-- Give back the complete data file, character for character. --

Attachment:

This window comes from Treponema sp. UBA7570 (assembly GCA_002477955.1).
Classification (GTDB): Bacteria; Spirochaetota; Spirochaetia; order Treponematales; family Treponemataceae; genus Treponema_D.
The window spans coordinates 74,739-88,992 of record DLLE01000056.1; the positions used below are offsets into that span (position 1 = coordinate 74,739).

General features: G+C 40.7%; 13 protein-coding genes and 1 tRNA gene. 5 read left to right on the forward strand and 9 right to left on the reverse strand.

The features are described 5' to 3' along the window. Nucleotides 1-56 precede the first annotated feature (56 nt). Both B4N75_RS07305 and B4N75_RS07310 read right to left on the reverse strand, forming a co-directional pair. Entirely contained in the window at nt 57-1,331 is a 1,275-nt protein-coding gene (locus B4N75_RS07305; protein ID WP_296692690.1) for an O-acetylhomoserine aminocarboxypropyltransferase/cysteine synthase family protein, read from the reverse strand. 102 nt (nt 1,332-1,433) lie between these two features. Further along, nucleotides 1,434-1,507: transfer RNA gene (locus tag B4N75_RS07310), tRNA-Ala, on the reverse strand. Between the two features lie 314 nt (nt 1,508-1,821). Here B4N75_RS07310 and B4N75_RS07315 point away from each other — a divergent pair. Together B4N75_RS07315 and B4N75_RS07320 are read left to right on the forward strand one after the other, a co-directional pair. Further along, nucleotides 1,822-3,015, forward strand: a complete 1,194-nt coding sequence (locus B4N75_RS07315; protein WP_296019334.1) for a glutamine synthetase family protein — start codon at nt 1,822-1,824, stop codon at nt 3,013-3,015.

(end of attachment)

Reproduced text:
This window comes from Treponema sp. UBA7570 (assembly GCA_002477955.1).
Classification (GTDB): Bacteria; Spirochaetota; Spirochaetia; order Treponematales; family Treponemataceae; genus Treponema_D.
The window spans coordinates 74,739-88,992 of record DLLE01000056.1; the positions used below are offsets into that span (position 1 = coordinate 74,739).

General features: G+C 40.7%; 13 protein-coding genes and 1 tRNA gene. 5 read left to right on the forward strand and 9 right to left on the reverse strand.

The features are described 5' to 3' along the window. Nucleotides 1-56 precede the first annotated feature (56 nt). Both B4N75_RS07305 and B4N75_RS07310 read right to left on the reverse strand, forming a co-directional pair. Entirely contained in the window at nt 57-1,331 is a 1,275-nt protein-coding gene (locus B4N75_RS07305; protein ID WP_296692690.1) for an O-acetylhomoserine aminocarboxypropyltransferase/cysteine synthase family protein, read from the reverse strand. 102 nt (nt 1,332-1,433) lie between these two features. Further along, nucleotides 1,434-1,507: transfer RNA gene (locus tag B4N75_RS07310), tRNA-Ala, on the reverse strand. Between the two features lie 314 nt (nt 1,508-1,821). Here B4N75_RS07310 and B4N75_RS07315 point away from each other — a divergent pair. Together B4N75_RS07315 and B4N75_RS07320 are read left to right on the forward strand one after the other, a co-directional pair. Further along, nucleotides 1,822-3,015, forward strand: a complete 1,194-nt coding sequence (locus B4N75_RS07315; protein WP_296019334.1) for a glutamine synthetase family protein — start codon at nt 1,822-1,824, stop codon at nt 3,013-3,015.